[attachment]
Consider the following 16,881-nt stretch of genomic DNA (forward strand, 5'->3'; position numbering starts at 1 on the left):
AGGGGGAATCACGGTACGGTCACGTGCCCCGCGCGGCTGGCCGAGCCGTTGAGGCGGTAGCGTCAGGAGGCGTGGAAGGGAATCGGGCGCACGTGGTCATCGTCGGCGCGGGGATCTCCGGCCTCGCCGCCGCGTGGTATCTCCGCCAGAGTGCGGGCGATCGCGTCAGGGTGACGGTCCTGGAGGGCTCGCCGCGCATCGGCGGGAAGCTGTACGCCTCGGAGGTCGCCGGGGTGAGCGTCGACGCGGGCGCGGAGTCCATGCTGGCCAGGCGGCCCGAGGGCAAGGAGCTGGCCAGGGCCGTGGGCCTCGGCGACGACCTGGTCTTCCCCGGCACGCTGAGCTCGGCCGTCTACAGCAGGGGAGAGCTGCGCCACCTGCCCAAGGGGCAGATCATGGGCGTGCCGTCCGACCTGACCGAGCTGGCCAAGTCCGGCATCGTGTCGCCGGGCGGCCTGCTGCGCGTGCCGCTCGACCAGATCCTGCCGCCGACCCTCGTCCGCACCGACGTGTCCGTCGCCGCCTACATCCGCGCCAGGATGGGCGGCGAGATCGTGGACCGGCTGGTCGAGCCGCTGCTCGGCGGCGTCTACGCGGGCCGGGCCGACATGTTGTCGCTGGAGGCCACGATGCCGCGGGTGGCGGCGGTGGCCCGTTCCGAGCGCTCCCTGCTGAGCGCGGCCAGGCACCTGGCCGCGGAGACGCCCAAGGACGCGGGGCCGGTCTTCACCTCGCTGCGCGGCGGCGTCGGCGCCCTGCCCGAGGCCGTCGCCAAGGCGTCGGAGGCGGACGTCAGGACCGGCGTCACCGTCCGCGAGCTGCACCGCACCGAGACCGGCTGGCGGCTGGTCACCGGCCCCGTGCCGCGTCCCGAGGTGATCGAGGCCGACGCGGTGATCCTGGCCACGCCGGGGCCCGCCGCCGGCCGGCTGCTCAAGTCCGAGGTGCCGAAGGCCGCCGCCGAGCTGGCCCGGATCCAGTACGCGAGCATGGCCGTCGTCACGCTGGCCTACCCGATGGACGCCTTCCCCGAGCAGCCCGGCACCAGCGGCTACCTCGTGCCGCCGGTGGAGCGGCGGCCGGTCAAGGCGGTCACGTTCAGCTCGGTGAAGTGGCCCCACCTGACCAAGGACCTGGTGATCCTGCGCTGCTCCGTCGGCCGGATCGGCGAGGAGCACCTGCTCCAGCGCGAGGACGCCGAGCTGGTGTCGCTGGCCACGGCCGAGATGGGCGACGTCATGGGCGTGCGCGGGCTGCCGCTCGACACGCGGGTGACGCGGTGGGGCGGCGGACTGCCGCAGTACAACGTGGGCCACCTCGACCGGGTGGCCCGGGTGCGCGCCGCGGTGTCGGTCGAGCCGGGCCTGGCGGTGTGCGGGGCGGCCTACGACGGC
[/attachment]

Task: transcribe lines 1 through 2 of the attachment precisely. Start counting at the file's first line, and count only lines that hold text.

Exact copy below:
Consider the following 16,881-nt stretch of genomic DNA (forward strand, 5'->3'; position numbering starts at 1 on the left):
AGGGGGAATCACGGTACGGTCACGTGCCCCGCGCGGCTGGCCGAGCCGTTGAGGCGGTAGCGTCAGGAGGCGTGGAAGGGAATCGGGCGCACGTGGTCATCGTCGGCGCGGGGATCTCCGGCCTCGCCGCCGCGTGGTATCTCCGCCAGAGTGCGGGCGATCGCGTCAGGGTGACGGTCCTGGAGGGCTCGCCGCGCATCGGCGGGAAGCTGTACGCCTCGGAGGTCGCCGGGGTGAGCGTCGACGCGGGCGCGGAGTCCATGCTGGCCAGGCGGCCCGAGGGCAAGGAGCTGGCCAGGGCCGTGGGCCTCGGCGACGACCTGGTCTTCCCCGGCACGCTGAGCTCGGCCGTCTACAGCAGGGGAGAGCTGCGCCACCTGCCCAAGGGGCAGATCATGGGCGTGCCGTCCGACCTGACCGAGCTGGCCAAGTCCGGCATCGTGTCGCCGGGCGGCCTGCTGCGCGTGCCGCTCGACCAGATCCTGCCGCCGACCCTCGTCCGCACCGACGTGTCCGTCGCCGCCTACATCCGCGCCAGGATGGGCGGCGAGATCGTGGACCGGCTGGTCGAGCCGCTGCTCGGCGGCGTCTACGCGGGCCGGGCCGACATGTTGTCGCTGGAGGCCACGATGCCGCGGGTGGCGGCGGTGGCCCGTTCCGAGCGCTCCCTGCTGAGCGCGGCCAGGCACCTGGCCGCGGAGACGCCCAAGGACGCGGGGCCGGTCTTCACCTCGCTGCGCGGCGGCGTCGGCGCCCTGCCCGAGGCCGTCGCCAAGGCGTCGGAGGCGGACGTCAGGACCGGCGTCACCGTCCGCGAGCTGCACCGCACCGAGACCGGCTGGCGGCTGGTCACCGGCCCCGTGCCGCGTCCCGAGGTGATCGAGGCCGACGCGGTGATCCTGGCCACGCCGGGGCCCGCCGCCGGCCGGCTGCTCAAGTCCGAGGTGCCGAAGGCCGCCGCCGAGCTGGCCCGGATCCAGTACGCGAGCATGGCCGTCGTCACGCTGGCCTACCCGATGGACGCCTTCCCCGAGCAGCCCGGCACCAGCGGCTACCTCGTGCCGCCGGTGGAGCGGCGGCCGGTCAAGGCGGTCACGTTCAGCTCGGTGAAGTGGCCCCACCTGACCAAGGACCTGGTGATCCTGCGCTGCTCCGTCGGCCGGATCGGCGAGGAGCACCTGCTCCAGCGCGAGGACGCCGAGCTGGTGTCGCTGGCCACGGCCGAGATGGGCGACGTCATGGGCGTGCGCGGGCTGCCGCTCGACACGCGGGTGACGCGGTGGGGCGGCGGACTGCCGCAGTACAACGTGGGCCACCTCGACCGGGTGGCCCGGGTGCGCGCCGCGGTGTCGGTCGAGCCGGGCCTGGCGGTGTGCGGGGCGGCCTACGACGGC